Trmalova villa in Strašnice
|Architectural style||English modernism|
|Address||Vilová 91/11, Prague 10 - Strašnice|
|Town or city||Prague 10|
|Design and construction|
Trmal's Villa or Trmalova Vila is a villa in Prague designed in 1902 by the Czech architect Jan Kotěra in the English Modernist style. The villa has been restored, and is now a museum and cultural centre open to the public and for research. Its architect has been described as the "founder of modern Czech architecture".
Jan Kotěra designed this villa for František Trmal, a leading teacher and inspector of schools, for whom it is still named. Construction began in 1902 and was completed the following year. The building stands on the corner of Vilová and U Nových vil. It was one of Kotera's early designs, and is therefore important since Kotera is regarded as a leading Czech architect and "the founder of modern Czech architecture". In 1911 the original owner sold the villa to Tereza and František Walek, who installed a winter garden and a terrace. The building was subsequently the property of Marta Wálková from 1925 until the end of the Second World War.
In 1945 the villa was recognised to be of national importance, and the State was given ownership in 1950. After this date it was painted red and used as a music school, which accounts for the loss of the original furniture. The villa was badly maintained after the Velvet Revolution until it became the responsibility of the City of Prague. In 2001 a three-year programme of repair was completed, and it was reopened to the public. Today it functions as a centre for architects studying Jan Kotera's legacy, and as a museum. The displays inside explain the architecture of similar buildings and other related themes.
Although the house has some Czech folk design aspects, its dormer windows, tall chimneys, gable ends with exposed beams and its complex tiled roof establish it as a design based on modern English traditions. The house also has Czech aspects, and ideas from the Arts and Crafts Movement due to the influence of Charles Voysey on Jan Kotěra's ideas. A key point of the design is the craft-built staircase which is decorated with floral-inspired geometric designs on the stairs and the painted beamed ceiling. The staircase gives access to a dining room and living room on the ground floor, and bedrooms and a children's room on the first floor.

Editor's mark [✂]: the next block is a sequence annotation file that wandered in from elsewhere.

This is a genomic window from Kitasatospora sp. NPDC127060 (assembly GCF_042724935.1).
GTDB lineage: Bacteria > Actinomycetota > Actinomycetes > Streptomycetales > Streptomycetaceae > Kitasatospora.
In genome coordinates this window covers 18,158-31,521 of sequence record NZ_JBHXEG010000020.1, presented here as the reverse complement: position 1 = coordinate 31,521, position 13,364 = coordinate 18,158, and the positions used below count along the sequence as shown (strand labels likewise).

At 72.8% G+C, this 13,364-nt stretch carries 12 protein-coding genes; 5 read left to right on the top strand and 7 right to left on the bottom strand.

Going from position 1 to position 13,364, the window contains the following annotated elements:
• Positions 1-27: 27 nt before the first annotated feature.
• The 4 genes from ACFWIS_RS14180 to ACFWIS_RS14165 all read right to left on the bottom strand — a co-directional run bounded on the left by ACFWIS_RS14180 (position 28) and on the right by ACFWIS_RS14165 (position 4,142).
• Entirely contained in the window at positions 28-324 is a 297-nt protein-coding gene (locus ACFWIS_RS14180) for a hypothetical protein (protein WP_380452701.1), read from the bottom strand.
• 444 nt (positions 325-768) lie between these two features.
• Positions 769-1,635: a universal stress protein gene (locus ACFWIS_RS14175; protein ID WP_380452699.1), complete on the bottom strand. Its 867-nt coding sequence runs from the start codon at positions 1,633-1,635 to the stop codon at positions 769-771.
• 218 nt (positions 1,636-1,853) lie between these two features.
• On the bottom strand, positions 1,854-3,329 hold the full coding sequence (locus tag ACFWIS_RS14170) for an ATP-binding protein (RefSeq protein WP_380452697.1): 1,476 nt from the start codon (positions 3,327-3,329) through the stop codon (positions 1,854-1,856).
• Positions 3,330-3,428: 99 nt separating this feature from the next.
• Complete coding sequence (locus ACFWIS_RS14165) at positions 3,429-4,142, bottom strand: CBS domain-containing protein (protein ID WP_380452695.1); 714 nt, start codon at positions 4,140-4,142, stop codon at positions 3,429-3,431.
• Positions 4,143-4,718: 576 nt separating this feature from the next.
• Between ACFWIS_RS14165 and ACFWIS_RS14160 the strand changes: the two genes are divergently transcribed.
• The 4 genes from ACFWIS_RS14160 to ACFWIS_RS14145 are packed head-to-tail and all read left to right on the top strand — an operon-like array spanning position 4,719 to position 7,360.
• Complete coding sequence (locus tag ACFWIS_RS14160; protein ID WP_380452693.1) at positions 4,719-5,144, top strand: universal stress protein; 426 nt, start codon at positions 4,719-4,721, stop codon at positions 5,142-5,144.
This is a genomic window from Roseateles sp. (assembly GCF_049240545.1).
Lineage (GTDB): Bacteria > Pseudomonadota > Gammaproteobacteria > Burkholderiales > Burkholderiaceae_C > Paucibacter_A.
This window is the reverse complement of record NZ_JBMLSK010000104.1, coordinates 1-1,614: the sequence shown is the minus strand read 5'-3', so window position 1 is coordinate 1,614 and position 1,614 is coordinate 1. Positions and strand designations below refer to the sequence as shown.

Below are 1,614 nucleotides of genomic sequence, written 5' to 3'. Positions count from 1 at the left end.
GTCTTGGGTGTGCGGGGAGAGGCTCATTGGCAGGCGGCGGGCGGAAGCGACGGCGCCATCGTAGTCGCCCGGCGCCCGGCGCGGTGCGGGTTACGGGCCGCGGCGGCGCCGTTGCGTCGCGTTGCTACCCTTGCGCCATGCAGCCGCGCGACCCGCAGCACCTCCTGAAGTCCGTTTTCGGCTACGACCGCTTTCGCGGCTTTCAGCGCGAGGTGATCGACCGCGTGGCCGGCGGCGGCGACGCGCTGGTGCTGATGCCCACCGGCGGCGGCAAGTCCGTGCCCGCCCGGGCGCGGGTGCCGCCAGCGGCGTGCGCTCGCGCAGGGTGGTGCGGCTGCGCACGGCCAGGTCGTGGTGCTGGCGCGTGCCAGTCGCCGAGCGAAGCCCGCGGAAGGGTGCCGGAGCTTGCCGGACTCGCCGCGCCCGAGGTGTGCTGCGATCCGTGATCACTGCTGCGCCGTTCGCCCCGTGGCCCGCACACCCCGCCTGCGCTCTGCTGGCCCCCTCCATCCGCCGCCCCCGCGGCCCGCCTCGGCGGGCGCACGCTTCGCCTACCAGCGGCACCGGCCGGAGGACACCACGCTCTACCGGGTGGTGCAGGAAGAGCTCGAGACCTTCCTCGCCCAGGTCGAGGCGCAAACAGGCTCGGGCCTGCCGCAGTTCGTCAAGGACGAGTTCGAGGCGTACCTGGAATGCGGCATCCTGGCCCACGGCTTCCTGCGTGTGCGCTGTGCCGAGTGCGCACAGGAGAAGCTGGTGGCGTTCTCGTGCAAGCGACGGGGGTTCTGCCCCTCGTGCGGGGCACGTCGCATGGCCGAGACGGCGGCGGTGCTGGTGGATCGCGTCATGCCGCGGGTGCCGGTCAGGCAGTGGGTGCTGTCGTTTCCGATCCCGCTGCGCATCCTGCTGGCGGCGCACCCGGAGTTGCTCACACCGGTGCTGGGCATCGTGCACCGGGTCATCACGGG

The house is still set in the gardens Kotěra designed, although today it is surrounded by houses built after the Second World War. The house was not intended to be surrounded by other buildings, and was designed to allow the owner to keep farm animals in an outside shed. Today the garden still has Kotera's winding pathways leading to open porches, but the original picket fence is no longer there. Originally the house had three entrances.
As part of the European Heritage Days initiative this building was opened to the public in September 2012. In addition the council of Prague 10 and Wikimedia Czech Republic installed a QRpedia code to allow access to this article.
|Wikimedia Commons has media related to Trmalova vila.|
- Jan Kotěra, 1871-1923: the founder of modern Czech architecture, Municipal House, 2001, retrieved 3 November 2013
- Alalier Villa Trmal, praguewelcome.cz, retrieved 4 November 2013
- Cultural Movement, Foibos.cz, retrieved 4 November 2013
- Jan Kotera, Hotels in Czech, retrieved 4 November 2013
- Praha 10 spouští QRpedii. Památky označkuje QR kódy, Lucas Vaclavik, September 2012, CNews.cz, retrieved 16 November 2013